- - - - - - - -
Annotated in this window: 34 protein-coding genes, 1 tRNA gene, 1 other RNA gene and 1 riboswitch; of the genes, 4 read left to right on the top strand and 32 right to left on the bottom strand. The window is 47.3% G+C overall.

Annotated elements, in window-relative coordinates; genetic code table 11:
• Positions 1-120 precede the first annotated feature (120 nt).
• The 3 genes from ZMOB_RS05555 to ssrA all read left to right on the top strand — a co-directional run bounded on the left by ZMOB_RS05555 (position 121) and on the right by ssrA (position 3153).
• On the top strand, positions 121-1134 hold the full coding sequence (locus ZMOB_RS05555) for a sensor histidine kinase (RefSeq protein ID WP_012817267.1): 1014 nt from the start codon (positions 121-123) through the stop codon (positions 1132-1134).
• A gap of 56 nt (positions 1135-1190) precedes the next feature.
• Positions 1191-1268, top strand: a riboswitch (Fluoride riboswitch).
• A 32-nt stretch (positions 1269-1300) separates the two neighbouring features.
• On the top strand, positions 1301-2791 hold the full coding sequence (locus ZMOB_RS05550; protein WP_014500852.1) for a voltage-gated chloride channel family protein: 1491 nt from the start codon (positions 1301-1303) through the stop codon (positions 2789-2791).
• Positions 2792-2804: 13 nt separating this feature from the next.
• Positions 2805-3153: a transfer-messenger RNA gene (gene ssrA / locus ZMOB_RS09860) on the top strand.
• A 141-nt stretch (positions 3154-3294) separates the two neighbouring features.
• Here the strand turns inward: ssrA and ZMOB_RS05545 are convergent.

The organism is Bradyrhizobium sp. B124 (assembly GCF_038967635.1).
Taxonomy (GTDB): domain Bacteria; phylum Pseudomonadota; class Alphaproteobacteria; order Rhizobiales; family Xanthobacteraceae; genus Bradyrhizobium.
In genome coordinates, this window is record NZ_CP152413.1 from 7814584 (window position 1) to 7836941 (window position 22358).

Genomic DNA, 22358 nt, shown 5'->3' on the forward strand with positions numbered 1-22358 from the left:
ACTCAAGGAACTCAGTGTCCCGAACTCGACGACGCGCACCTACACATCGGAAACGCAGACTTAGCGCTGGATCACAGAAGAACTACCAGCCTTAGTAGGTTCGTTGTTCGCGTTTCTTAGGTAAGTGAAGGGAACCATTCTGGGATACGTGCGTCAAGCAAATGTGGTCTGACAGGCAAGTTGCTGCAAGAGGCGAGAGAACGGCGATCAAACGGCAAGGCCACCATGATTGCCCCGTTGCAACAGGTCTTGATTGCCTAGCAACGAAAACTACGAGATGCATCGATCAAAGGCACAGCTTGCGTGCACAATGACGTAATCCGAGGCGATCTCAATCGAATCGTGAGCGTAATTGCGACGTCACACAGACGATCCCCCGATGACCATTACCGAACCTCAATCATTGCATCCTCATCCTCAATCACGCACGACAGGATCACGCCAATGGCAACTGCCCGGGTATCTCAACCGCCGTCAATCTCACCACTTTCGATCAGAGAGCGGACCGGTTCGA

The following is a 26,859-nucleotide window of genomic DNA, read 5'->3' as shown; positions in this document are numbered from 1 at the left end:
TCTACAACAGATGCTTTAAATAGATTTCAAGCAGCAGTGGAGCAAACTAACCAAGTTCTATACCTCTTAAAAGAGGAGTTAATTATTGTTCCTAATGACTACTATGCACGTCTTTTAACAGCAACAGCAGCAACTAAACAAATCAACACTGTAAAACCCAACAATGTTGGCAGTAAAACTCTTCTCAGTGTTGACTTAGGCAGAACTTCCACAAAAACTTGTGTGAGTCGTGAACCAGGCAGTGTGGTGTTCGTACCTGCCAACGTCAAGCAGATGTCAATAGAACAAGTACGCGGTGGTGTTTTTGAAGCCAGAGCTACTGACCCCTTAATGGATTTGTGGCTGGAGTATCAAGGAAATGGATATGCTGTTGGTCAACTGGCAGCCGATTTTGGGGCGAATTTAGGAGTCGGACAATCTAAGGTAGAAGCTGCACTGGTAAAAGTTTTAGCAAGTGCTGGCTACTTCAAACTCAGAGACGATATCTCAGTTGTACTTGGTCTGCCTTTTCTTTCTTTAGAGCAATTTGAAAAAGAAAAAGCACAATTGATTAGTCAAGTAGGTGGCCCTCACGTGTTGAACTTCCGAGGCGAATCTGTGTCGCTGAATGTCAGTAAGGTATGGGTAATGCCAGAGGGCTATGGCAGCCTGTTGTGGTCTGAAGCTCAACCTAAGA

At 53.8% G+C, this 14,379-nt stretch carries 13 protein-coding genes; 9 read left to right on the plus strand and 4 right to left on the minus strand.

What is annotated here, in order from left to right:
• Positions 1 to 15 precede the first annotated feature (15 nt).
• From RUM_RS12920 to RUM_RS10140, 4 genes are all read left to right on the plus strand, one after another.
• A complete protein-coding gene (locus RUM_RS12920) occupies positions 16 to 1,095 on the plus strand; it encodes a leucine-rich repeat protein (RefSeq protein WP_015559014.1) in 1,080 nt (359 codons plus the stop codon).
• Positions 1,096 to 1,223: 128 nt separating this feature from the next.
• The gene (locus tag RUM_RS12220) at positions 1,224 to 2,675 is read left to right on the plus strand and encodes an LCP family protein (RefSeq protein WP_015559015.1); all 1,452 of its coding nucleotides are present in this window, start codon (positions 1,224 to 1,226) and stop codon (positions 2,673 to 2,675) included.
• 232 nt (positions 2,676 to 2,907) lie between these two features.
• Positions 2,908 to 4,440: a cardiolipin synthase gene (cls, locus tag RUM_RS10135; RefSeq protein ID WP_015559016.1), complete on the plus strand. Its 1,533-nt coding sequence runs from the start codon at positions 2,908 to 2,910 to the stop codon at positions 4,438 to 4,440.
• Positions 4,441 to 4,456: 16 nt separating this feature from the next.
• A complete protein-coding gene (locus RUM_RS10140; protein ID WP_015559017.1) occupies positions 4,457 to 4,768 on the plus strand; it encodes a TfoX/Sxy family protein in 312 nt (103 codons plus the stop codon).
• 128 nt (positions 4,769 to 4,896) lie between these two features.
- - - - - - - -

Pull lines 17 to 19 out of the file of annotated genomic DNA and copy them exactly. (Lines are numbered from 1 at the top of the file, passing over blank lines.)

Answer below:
Genomic DNA, 22358 nt, shown 5'->3' on the forward strand with positions numbered 1-22358 from the left:
ACTCAAGGAACTCAGTGTCCCGAACTCGACGACGCGCACCTACACATCGGAAACGCAGACTTAGCGCTGGATCACAGAAGAACTACCAGCCTTAGTAGGTTCGTTGTTCGCGTTTCTTAGGTAAGTGAAGGGAACCATTCTGGGATACGTGCGTCAAGCAAATGTGGTCTGACAGGCAAGTTGCTGCAAGAGGCGAGAGAACGGCGATCAAACGGCAAGGCCACCATGATTGCCCCGTTGCAACAGGTCTTGATTGCCTAGCAACGAAAACTACGAGATGCATCGATCAAAGGCACAGCTTGCGTGCACAATGACGTAATCCGAGGCGATCTCAATCGAATCGTGAGCGTAATTGCGACGTCACACAGACGATCCCCCGATGACCATTACCGAACCTCAATCATTGCATCCTCATCCTCAATCACGCACGACAGGATCACGCCAATGGCAACTGCCCGGGTATCTCAACCGCCGTCAATCTCACCACTTTCGATCAGAGAGCGGACCGGTTCGA

The following is a 26,859-nucleotide window of genomic DNA, read 5'->3' as shown; positions in this document are numbered from 1 at the left end: